The employee must:
- be lawfully resident in the EU member state in which the employer is established
- be lawfully and habitually employed by an employer who is temporarily providing a service in the UK
- not intend to take any other employment, and
- intend to leave the UK at the end of the period during which their employer is providing the service
No specific seniority with the sending company is specified. Depending on the facts of the case, it has been suggested that the 'habitual employment' (as it was originally requested by the European Court of Justice) test could be satisfied in a matter of months. Procedure
The application process involves three principal stages:
- completion and submission of an online visa application form
- biometric data collection at the British diplomatic post or visa application centre in the country where the employee is applying, and
- submission of the original supporting documents to the British diplomatic post
Requirements and documents
While there is no mandatory application form or guidance on what documents to provide, it is advisable to submit the following supporting documents with the application:
- a contract for services between the employer and the client in the UK
- the employee's payslips and employment contract, and
- letters from employer and UK client confirming duration of the assignment (if not evident from the client contract alone)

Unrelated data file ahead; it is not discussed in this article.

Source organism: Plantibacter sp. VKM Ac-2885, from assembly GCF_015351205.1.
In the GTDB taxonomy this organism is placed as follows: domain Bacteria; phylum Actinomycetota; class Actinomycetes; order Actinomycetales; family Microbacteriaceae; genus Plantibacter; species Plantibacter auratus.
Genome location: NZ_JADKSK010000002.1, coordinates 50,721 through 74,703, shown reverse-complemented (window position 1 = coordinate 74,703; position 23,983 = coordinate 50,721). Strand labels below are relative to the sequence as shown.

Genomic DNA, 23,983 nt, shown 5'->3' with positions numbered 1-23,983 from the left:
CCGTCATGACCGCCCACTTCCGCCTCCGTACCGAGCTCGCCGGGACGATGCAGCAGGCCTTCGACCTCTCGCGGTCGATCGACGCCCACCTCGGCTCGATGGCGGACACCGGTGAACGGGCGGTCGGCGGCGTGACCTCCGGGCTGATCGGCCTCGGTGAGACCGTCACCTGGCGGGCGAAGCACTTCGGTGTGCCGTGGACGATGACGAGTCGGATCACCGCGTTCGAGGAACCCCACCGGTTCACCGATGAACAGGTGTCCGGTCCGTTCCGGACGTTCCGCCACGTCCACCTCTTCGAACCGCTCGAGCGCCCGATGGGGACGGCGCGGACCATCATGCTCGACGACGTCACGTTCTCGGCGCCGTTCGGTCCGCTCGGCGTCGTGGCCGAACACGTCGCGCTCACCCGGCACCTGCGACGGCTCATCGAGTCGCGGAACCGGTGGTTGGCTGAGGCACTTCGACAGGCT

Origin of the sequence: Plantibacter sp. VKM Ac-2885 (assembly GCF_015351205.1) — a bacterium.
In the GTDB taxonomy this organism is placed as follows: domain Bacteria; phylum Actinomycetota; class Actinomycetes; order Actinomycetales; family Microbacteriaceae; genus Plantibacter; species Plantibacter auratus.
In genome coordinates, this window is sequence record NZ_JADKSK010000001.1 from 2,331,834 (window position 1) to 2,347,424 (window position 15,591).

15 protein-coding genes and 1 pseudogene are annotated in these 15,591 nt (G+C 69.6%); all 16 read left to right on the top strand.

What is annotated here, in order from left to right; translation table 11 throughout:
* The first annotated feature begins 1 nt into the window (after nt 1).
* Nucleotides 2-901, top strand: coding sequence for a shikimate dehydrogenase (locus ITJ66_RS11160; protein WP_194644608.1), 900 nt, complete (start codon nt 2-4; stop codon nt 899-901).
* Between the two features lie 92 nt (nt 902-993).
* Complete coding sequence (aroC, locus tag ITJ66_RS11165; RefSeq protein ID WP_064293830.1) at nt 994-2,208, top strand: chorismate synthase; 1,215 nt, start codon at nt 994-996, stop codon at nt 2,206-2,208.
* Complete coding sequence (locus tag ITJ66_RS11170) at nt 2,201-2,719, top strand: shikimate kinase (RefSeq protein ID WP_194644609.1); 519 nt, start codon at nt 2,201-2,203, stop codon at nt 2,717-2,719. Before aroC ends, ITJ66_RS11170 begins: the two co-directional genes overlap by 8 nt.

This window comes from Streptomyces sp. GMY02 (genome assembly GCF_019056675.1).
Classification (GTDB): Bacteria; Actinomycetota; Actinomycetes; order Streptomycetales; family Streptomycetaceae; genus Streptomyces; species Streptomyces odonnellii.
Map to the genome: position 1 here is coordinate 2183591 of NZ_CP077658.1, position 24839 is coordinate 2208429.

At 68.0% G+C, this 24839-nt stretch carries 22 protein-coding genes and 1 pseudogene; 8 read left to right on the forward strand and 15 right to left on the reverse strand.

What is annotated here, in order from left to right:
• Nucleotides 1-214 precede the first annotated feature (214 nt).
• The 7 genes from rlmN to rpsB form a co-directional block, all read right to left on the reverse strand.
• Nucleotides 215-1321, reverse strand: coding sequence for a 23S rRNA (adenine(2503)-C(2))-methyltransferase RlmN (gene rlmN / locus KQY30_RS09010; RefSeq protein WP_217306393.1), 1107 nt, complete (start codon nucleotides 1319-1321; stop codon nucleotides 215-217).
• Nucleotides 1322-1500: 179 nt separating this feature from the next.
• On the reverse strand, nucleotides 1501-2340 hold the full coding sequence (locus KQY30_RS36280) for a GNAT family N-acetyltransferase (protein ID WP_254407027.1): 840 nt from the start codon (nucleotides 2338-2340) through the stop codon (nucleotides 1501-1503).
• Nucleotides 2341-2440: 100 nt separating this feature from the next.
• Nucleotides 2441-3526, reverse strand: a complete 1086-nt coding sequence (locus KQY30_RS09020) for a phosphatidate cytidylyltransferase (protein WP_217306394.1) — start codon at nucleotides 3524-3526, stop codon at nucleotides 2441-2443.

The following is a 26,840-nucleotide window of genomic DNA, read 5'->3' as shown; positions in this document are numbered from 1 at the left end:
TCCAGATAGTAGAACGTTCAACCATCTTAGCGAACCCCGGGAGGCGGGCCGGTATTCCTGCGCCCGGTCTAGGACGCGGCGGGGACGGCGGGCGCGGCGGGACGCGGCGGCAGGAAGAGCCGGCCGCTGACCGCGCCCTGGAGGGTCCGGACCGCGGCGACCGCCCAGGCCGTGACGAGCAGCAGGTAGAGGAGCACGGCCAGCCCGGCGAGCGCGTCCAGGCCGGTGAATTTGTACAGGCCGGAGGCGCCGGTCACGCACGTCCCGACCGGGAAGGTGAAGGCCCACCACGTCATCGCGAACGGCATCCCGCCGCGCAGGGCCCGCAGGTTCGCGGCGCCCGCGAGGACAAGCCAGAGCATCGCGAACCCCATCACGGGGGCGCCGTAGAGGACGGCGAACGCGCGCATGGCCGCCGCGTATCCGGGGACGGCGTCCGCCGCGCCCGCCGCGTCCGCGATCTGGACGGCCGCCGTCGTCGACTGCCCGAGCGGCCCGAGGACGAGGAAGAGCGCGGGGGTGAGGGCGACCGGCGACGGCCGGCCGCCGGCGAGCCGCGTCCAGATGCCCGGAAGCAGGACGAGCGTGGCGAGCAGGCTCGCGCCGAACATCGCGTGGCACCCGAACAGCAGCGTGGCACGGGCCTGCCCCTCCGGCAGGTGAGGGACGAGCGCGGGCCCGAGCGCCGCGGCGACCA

How long can the posting last?
Entry clearance should be issued for the length of the contract.
What is the position for family members?
Family members are allowed to reside and work in the UK in line with the Van der Elst employee. Prior to relocating to the UK, family members (including non-visa nationals) should apply for entry clearance to join/accompany the employee. Applications from family members should be handled in a similar way to EEA family permit applications.
Remarks and practical problems
There is no application fee. British diplomatic posts do not process a significant number of Van der Elst applications and therefore it is advisable to submit representations as to the legal basis of the applications to avoid delay. Some entry clearance officers may be unwilling to grant more than six months leave to enter. Refusals do not attract a full right of appeal.
Natasha Chell, Partner at Laura Devine Solicitors
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